Day One

Sunday, March 2, 1997

Three hours.

That's how long my body was at rest. Just over three hours of deep sleep, and then I was wide awake.

The sun was just rising over the mountains. It was the first time that I had ever woken up, looked out a window, and seen mountains. The pointed peaks weren't as high as the mountains I had seen only days ago—though, in my brain, it was the last morning I had witnessed, in Vancouver, before I had flown out of Canada and skipped the next morning by crossing the International Date Line.

These mountains, to the east, certainly dwarfed the Gatineau Hills, which I had known for most of my life. Between these mountains and the apartment building was a bare, flat field. Rice paddies, I guessed. In this late-winter weather, the void was an earthen brown that stretched for kilometres. Beyond, I saw urban development: other apartment buildings, church steeples, and office towers.

DW stirred but wasn't fully awake. She saw me standing at the window and had me describe what I saw.

I retrieved my camera from its bag and took a couple of snapshots. I had last used it in Vancouver, had taken only a couple of shots, wanting to conserve film until I knew the cost of it over here. If it was expensive, I'd really want to be particular about what I shot.

I remembered a little about this building, despite my heavy fatigue of a few hours ago. The outer hallway looked out into the parking lot, and I remembered seeing small piles of fire burning in the space next to it. I quietly walked out of the bedroom, being careful not to wake up Linda, our fellow teacher, and left the apartment.


There was a small community below us with a mix of buildings in various states of newness and disrepair. I could see other apartment buildings and small houses, some with traditional, tiled roofs. A large area, near the parking lot, appeared like a junk yard, in which I could see the small piles of smouldering trash, the thin black smoke still trailing skyward.

The smell filled my nostrils, still comes back to me, to this day, when I think of it or when I see the photo that I shot.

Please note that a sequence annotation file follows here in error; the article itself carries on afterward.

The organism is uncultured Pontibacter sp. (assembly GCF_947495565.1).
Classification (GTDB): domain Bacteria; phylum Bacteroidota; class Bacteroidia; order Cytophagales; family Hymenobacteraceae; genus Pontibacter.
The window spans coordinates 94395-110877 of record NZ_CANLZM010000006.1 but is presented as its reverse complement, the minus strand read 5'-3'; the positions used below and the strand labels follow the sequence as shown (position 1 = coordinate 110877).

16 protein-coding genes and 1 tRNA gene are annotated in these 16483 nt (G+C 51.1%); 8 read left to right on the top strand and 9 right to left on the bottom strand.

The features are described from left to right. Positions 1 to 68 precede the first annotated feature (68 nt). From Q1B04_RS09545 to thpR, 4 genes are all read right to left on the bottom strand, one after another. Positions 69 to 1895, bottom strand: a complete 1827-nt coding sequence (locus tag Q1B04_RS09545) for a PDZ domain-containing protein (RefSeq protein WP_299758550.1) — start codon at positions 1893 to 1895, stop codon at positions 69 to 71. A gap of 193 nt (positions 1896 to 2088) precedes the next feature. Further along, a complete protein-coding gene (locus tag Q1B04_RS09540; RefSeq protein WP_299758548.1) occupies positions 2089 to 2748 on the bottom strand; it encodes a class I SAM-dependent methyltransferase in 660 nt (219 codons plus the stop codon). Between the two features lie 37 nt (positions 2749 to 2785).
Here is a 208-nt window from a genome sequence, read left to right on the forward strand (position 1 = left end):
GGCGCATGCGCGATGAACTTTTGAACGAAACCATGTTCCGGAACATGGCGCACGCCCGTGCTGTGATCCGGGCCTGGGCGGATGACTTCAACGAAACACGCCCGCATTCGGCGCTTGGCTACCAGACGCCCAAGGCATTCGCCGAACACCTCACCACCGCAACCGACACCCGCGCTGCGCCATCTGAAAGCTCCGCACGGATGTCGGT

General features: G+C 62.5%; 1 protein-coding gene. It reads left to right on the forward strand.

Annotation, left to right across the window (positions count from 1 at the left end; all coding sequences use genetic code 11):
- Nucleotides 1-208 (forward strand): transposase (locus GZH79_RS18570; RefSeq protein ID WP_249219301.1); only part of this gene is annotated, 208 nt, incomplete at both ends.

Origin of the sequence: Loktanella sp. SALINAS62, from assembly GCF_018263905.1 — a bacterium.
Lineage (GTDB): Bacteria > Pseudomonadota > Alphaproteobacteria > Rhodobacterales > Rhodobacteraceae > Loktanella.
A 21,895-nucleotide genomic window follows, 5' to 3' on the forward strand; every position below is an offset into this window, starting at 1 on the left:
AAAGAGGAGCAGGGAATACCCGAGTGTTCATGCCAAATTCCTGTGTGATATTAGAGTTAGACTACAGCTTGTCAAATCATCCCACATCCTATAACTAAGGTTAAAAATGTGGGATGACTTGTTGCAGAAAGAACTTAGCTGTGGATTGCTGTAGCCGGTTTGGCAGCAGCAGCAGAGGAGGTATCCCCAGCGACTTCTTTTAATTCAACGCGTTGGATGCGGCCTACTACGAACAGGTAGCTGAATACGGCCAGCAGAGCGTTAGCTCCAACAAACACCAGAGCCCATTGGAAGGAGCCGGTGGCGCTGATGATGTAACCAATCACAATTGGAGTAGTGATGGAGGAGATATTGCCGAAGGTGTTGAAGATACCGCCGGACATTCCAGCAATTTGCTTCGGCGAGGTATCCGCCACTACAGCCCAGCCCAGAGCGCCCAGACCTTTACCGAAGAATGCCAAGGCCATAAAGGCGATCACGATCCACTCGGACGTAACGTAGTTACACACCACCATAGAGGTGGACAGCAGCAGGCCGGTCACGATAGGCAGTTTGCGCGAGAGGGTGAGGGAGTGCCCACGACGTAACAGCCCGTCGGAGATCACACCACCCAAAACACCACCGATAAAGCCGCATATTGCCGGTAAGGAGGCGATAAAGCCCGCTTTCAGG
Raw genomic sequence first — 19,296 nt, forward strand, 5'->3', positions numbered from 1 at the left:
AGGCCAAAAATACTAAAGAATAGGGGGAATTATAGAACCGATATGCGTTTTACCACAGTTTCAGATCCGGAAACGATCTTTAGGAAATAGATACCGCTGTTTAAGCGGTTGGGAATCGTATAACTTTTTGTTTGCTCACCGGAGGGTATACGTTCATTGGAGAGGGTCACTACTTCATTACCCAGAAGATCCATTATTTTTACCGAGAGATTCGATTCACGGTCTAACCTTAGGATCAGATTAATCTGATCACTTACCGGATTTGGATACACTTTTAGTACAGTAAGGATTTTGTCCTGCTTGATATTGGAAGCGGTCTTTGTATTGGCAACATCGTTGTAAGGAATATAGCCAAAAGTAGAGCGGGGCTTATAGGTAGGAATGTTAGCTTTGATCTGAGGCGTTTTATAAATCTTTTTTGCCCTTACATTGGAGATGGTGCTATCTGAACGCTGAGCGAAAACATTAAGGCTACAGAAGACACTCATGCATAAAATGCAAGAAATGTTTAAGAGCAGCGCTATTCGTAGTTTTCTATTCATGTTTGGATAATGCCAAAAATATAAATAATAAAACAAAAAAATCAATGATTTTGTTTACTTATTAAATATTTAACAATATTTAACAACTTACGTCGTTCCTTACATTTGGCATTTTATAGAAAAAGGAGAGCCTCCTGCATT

Back in the apartment, I pulled my short-wave radio from my suitcase, inserted my headphones, and scanned the frequencies for any English-language station. I found some music, but nothing that held my interest. I was hoping to find CBC Radio International, but had no luck. After a short time of fiddling with the device—a gift from my last job—I put it back in my luggage.

We weren't going to unpack our belongings. We had no intention of living with our workmate. On the rare time that we spoke with our director about our contract, he had been clear that he had a one-bedroom apartment that we could use. This apartment had three. We would stay here until we could speak with Mr. Kwon and would get this situation cleared up.

We snoozed, off and on. At 8:00, we heard Linda in the shower and, shortly after, she emerged from her room, fully dressed. We greeted her and she showed us where everything was, told us to help ourselves to food. She was heading out to teach her private students (told us that despite it being illegal, being against our work visa, it was widely done and was how many teachers richly supplemented their income) and would be back later in the afternoon. She rightly assumed that we would just want to hang out at the apartment, would want to deal with our jet lag.

She was right.

It wasn't until late in the afternoon that we felt we had enough energy to venture out, to see something of Chŏnju. Linda was tired, having also had a long day in Seoul, coming to collect us from the airport, but agreed to drive us around.

She never had to leave the parking lot. As we headed to the small car that Mr. Kwon had provided for the teachers, another westerner pulled up to us, looking for one of the teachers who DW and I were replacing, only to learn that he was too late, that the former teacher had left on Friday.

Linda introduced us to Jason, who in turn offered to show us around the city. He was killing time, as his wife was teaching her private students. He offered to take DW and me for a bite to eat.

Jason had taught at our institute but had left several months earlier, and he and his wife were now living in Taejŏn, a city that was about an hour away. He and his wife were exclusively teaching privately, living on tourist visas. It was risky, but he and his wife were making a fortune.

He showed us where we worked: a five-story, purple building at an intersection that saw five roads converge. He showed us the bus station and city hall, and he treated us to massive bowls of chicken noodle soup that cost next to nothing. 

By the time he returned us to Linda's apartment, the fatigue of jet lag left us feeling like we had gone on a drinking binge. We briefly mumbled some incoherent words to Linda and returned to our bedroom, where the day closed like a light shutting off.

Tomorrow, we would be starting work.

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